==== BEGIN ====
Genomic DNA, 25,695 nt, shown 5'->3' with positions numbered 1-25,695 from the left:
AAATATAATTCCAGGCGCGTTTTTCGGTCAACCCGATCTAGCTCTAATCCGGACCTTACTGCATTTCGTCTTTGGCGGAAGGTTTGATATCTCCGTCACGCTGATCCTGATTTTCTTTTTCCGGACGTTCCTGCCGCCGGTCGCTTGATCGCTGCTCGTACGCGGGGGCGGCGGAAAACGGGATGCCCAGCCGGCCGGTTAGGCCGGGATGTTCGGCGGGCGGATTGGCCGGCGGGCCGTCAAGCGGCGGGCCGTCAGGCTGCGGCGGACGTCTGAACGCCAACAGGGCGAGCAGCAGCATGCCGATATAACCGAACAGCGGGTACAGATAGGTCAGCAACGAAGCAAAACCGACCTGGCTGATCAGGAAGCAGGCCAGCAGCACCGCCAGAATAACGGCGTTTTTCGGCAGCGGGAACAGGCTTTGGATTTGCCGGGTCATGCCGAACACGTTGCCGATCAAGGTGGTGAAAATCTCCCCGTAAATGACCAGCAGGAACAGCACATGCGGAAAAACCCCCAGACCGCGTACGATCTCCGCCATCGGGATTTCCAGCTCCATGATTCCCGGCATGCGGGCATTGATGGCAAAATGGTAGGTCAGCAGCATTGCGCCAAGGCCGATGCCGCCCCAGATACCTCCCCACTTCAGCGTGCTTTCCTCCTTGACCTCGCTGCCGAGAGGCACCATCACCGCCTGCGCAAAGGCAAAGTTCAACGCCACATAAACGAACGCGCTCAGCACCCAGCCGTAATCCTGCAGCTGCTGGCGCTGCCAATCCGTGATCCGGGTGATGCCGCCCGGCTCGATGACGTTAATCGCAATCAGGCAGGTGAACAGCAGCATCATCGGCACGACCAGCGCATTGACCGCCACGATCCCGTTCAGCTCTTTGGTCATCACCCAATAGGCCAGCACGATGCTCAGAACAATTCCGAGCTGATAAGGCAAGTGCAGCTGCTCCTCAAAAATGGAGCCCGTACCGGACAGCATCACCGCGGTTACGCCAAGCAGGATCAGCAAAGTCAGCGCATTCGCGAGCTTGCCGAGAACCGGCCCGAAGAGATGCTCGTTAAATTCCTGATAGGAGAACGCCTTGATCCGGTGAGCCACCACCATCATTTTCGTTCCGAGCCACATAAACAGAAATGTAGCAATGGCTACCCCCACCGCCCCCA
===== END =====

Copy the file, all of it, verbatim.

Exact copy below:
Genomic DNA, 25,695 nt, shown 5'->3' with positions numbered 1-25,695 from the left:
AAATATAATTCCAGGCGCGTTTTTCGGTCAACCCGATCTAGCTCTAATCCGGACCTTACTGCATTTCGTCTTTGGCGGAAGGTTTGATATCTCCGTCACGCTGATCCTGATTTTCTTTTTCCGGACGTTCCTGCCGCCGGTCGCTTGATCGCTGCTCGTACGCGGGGGCGGCGGAAAACGGGATGCCCAGCCGGCCGGTTAGGCCGGGATGTTCGGCGGGCGGATTGGCCGGCGGGCCGTCAAGCGGCGGGCCGTCAGGCTGCGGCGGACGTCTGAACGCCAACAGGGCGAGCAGCAGCATGCCGATATAACCGAACAGCGGGTACAGATAGGTCAGCAACGAAGCAAAACCGACCTGGCTGATCAGGAAGCAGGCCAGCAGCACCGCCAGAATAACGGCGTTTTTCGGCAGCGGGAACAGGCTTTGGATTTGCCGGGTCATGCCGAACACGTTGCCGATCAAGGTGGTGAAAATCTCCCCGTAAATGACCAGCAGGAACAGCACATGCGGAAAAACCCCCAGACCGCGTACGATCTCCGCCATCGGGATTTCCAGCTCCATGATTCCCGGCATGCGGGCATTGATGGCAAAATGGTAGGTCAGCAGCATTGCGCCAAGGCCGATGCCGCCCCAGATACCTCCCCACTTCAGCGTGCTTTCCTCCTTGACCTCGCTGCCGAGAGGCACCATCACCGCCTGCGCAAAGGCAAAGTTCAACGCCACATAAACGAACGCGCTCAGCACCCAGCCGTAATCCTGCAGCTGCTGGCGCTGCCAATCCGTGATCCGGGTGATGCCGCCCGGCTCGATGACGTTAATCGCAATCAGGCAGGTGAACAGCAGCATCATCGGCACGACCAGCGCATTGACCGCCACGATCCCGTTCAGCTCTTTGGTCATCACCCAATAGGCCAGCACGATGCTCAGAACAATTCCGAGCTGATAAGGCAAGTGCAGCTGCTCCTCAAAAATGGAGCCCGTACCGGACAGCATCACCGCGGTTACGCCAAGCAGGATCAGCAAAGTCAGCGCATTCGCGAGCTTGCCGAGAACCGGCCCGAAGAGATGCTCGTTAAATTCCTGATAGGAGAACGCCTTGATCCGGTGAGCCACCACCATCATTTTCGTTCCGAGCCACATAAACAGAAATGTAGCAATGGCTACCCCCACCGCCCCCA